Across West Michigan, medical marijuana dispensaries began to emerge two years ago after state voters approved an initiative to allow marijuana as medicine.
Most dispensaries opened with little public attention, and operators avoided publicity because of controversy surrounding the law.
Now, some local police and prosecutors hope they disappear as quietly as they came.
The state Court of Appeals last week essentially ruled that medical marijuana dispensaries are illegal and can be considered a public nuisance. Judges ruled on an Isabella County case where the dispensary collected a fee to sell excess marijuana owned by qualifying patients to other qualifying patients.
Lt. Greg Parolini, of the Kent Area Narcotic Enforcement Team, said he envisions taking steps to make sure Grand Rapids-area dispensaries are shut down.
“We were always under the belief that dispensaries did not fall under the guidelines of the law, but we really weren’t able to do anything to shut them down,” he said. “I guess for two years we’ve been waiting for some kind of decisive ruling to come down to give us some direction.”
Parolini said he is aware of at least six dispensaries in Cascade and Grand Rapids townships.
He said he expects to work with Kent County prosecutors in the next several days to develop a plan for dealing with dispensaries, but he does not anticipate any hardball tactics, such as raids, in the beginning.
“We are looking for cooperation,” he said. “They weren’t trying to hide.”
In most cases, he said, simply sending notices and having a conversation with dispensary owners may be enough to get action, Parolini said.
The Isabella County dispensary, the Compassionate Apothecary, operated on a specific business model. Still Parolini does not see how any dispensary can operate legally with the court ruling.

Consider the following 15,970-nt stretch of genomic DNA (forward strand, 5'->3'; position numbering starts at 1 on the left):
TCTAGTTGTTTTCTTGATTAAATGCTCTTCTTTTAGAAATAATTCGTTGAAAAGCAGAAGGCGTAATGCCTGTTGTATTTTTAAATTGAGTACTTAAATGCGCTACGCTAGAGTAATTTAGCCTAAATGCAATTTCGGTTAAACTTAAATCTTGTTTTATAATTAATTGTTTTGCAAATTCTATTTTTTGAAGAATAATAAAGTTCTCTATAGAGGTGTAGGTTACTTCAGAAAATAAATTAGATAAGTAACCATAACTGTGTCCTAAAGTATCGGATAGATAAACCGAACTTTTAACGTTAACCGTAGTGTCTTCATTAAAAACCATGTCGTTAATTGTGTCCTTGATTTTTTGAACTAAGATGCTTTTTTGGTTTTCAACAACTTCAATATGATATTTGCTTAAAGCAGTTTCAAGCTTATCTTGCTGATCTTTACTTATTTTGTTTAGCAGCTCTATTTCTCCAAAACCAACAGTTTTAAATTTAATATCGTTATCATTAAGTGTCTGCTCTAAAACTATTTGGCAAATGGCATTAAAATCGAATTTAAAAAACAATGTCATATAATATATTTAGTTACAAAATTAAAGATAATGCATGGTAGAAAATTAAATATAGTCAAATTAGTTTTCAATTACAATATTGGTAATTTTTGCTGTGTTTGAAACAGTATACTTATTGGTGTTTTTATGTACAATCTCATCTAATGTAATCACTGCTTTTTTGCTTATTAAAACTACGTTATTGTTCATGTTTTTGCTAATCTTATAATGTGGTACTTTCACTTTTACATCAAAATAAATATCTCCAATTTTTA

The state’s medical marijuana law allows for one caregiver to provide marijuana for up to five patients, with each patient eligible to have 12 plants. Caregivers can receive some compensation from their patients for growing the marijuana and buying the equipment.
In a statement last week, state Attorney General Bill Schuette said he believes all dispensaries are illegal and encouraged county prosecutors to look at shutting them down under the state’s nuisance laws.
Montcalm County Prosecutor Andrea Krause said she is not so sure the Isabella County ruling is so clear.
She questions whether caregivers can only receive compensation from the five patients to which they are assigned, or whether can they receive it from additional patients.
“I’m going to have to talk with my local law enforcement and try to come up with a plan on how to proceed,” she said.
She said four to eight dispensaries exist in Montcalm County.
Lt. Mike Anderson, of the West Michigan Enforcement Team, a police drug team covering Allegan, Ottawa and Muskegon counties, said he planned to meet today with Allegan County Prosecutor Fred Anderson on the issue.
He said he expects Allegan County to take a path similar to Kent’s.
“I think we are leaning toward trying to do some education with the dispensary operators,” he said, indicating a soft approach to getting them to close.
Anderson said he believes the Isabella County ruling essentially prohibits the sale of marijuana, particularly from a storefront.
“That’s my take,” he said. “Even if it’s patient-to-patient, there is no provision in the law for them to sell it.”
– Article originally from Michigan Live.